Administrative law rarely engages attention except among the poor souls who have devoted their professional lives to the field. A signal exception is the Chevron doctrine, named after the Supreme Court’s unanimous 1984 decision in Chevron v. Natural Resources Defense Council. The doctrine commands judicial deference to administrative agency decisions, even on questions of law that would appear to be the courts’ bread and butter. It has inflamed creedal passions far beyond the administrative law dorkdom—and the passions have not always run the same way. Born in the heady days of the Reagan Administration and championed vehemently and to great effect by the late Justice Antonin Scalia, Chevron soon became conservative-originalist orthodoxy. Today, not so much. Chevron, the refrain now rings, is the bastion of an odious, unaccountable “administrative state.” Whence the commotion and confusion about a recondite doctrine?
The question may seem a bit behind the times, insofar as the Chevron doctrine appears to be on its way out at least as a practical matter and in cases that count. As the book’s author notes, the Supreme Court has not decided a case under Chevron since 2016. It has either ignored the doctrine altogether or else, with increasing frequency, blocked highly contested agency regulations—including the Centers for Disease Control’s eviction moratorium, OSHA’s vaccination mandates, and the Environmental Protection Agency’s attempt to revive the Obama Administration’s “Clean Power Plan”—without any deference to agencies and in reliance on canons that place those cases outside Chevron’s domain.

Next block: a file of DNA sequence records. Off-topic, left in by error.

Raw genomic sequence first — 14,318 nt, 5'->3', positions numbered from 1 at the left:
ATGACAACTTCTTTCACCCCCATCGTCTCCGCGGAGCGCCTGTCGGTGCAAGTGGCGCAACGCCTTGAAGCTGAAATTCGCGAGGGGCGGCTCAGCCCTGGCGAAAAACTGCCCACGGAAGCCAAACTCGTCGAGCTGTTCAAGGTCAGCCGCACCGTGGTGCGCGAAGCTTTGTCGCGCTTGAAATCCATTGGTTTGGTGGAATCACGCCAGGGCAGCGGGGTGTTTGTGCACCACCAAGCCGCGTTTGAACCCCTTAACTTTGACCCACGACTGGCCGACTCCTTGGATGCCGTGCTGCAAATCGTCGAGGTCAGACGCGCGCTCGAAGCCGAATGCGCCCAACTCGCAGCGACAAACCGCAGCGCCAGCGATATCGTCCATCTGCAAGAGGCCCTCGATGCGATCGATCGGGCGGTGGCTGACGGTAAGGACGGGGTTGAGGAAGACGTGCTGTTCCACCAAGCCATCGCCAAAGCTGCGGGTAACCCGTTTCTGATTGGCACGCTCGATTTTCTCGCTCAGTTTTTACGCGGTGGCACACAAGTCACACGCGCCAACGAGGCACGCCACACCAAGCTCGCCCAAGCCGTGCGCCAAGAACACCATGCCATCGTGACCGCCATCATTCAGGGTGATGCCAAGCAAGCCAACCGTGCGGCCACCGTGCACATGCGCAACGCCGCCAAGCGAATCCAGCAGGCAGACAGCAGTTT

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Even so, there is a great deal to learn from Chevron’s fate. There is no better guide through this terrain than Thomas W. Merrill, Charles Evans Hughes Professor at Columbia Law School. He served in the Solicitor General’s Office at the time of Chevron and, over his illustrious academic career, has written extensively on the subject. His book tracks the doctrine’s history from its curious origins through its unlikely rise and expansion in a hundred-plus Supreme Court decisions to the fairly recent “sudden collapse of support for the doctrine” among legal scholars and judges. His chapters on Chevron’s tortuous trajectory are a must-read for practicing or prospective administrative lawyers. They, as well as a broader audience, will find much good sense in the author’s judicious treatment of perennial questions of lawful government.